One of Costa Rica’s remote southern regions, the Oso Peninsula is difficult to reach but perfect for honeymooners who want to stay far from the typical tourist trail. Home to scenic Corcovado National Park, the area is a short ferry ride from Isla del Cano, one of the best diving spots in the country.
TortugueroTortuguero, Limón Province, Pococí, Costa Rica
(Photo by Mawamba Lodge)
As its name — “land of turtles” in Spanish — suggests, Tortuguero, situated on the Caribbean coast in the Limón region, is one of the best places in Costa Rica to see nesting turtles. Don’t miss Tortuguero National Park, often referred to as the ‘Amazon’ of Costa Rica.
GuanacasteGuanacaste, Costa Rica
Best for travelers who wish to cash in their hotel points at larger brand resorts, the Guanacaste region offers luxury lodging and amenities in a beautiful, natural setting. Highlights of the area also include the beaches of Tamarindo and Rincón de la Vieja National Park, home to an impressive active volcano. For better or worse, this particular part of Costa Rica is quite popular among American visitors.
Best Attractions & Activities in Costa Rica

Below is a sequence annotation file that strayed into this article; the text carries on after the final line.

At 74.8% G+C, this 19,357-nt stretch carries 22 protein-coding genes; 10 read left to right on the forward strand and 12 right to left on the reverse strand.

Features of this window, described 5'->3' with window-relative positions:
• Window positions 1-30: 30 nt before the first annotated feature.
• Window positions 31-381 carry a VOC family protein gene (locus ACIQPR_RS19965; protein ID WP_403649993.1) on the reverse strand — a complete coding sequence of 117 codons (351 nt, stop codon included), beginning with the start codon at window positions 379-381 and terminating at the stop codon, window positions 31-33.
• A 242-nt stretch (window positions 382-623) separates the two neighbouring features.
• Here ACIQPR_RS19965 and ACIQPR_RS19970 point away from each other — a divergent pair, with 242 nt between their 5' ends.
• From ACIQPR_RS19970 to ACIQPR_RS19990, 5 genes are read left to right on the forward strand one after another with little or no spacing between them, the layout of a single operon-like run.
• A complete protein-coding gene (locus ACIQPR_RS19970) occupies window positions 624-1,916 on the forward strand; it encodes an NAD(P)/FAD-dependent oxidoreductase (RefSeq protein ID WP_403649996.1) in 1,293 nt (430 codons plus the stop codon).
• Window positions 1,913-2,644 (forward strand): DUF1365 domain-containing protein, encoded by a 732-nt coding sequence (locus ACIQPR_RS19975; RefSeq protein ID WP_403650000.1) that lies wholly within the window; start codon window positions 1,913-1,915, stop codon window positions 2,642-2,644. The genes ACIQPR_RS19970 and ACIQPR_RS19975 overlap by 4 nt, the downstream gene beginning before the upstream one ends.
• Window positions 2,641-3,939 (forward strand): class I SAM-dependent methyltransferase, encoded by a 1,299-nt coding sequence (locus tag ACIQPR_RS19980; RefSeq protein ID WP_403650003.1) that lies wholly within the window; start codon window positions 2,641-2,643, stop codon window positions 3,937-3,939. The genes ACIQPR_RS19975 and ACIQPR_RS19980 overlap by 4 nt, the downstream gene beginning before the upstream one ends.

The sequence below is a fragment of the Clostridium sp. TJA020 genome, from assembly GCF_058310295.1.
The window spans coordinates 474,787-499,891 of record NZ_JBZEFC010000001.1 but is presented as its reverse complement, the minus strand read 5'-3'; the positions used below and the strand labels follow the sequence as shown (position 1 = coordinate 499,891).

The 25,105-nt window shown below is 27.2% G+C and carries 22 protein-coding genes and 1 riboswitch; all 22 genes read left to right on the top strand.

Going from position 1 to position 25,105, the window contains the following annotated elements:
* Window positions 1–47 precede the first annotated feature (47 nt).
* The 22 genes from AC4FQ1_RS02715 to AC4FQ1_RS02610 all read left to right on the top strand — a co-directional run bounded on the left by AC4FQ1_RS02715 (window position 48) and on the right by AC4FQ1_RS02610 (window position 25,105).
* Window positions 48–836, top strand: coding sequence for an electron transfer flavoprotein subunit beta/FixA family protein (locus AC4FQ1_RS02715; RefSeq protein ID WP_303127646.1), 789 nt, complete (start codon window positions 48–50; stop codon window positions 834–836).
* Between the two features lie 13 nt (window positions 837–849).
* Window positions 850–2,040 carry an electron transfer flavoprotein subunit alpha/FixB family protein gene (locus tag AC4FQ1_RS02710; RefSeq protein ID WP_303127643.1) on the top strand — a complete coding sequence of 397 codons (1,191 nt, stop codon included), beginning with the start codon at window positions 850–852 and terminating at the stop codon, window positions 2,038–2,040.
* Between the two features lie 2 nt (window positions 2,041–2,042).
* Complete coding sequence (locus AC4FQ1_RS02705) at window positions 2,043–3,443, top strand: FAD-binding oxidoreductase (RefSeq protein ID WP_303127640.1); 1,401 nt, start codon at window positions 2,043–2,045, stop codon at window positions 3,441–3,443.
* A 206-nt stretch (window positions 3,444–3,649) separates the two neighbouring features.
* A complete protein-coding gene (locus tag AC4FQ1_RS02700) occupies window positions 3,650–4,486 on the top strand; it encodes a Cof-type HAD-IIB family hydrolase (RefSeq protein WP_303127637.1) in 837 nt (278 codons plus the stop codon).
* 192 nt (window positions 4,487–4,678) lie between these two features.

The best things to do in Costa Rica are mainly outdoors, which is why it’s best to visit during the dry or shoulder seasons — in other words, not May through November, when you risk having to deal with the effects of the rainy season. Note that there are endless options for adventure activities like zip lining, kayaking, and horseback riding in any region you choose to visit, while private tours are a possibility for a more romantic and intimate experience with your loved one.
Manuel Antonio National ParkManuel Antonio National Park, Puntarenas Province, Quepos, Costa Rica
(Photo by Costa Rica Tourism)
This beautiful national park offers a combination of jungle trails and pristine beaches where you can spot wildlife such as sloths and toucans in their natural habitat. Note that bringing food into Manuel Antonio National Park carries many restrictions — water, soda, non-alcoholic drinks, pre-made sandwiches and pre-cut fruit are fine, but anything else could be detrimental to the ecosystem within the park — and the monkeys here can be extremely mischievous, especially on the beach, so make sure you guard your belongings. Entrance fees start at $16 per person, and it’s worth paying extra for a tour to help you spot the wildlife. Guided tours in a group are available from $51 per person, while private tours will run you $71 per person. All provide round-trip transportation from Manuel Antonio or Quepos, national park entrance fees, and the services of a professional bilingual guide.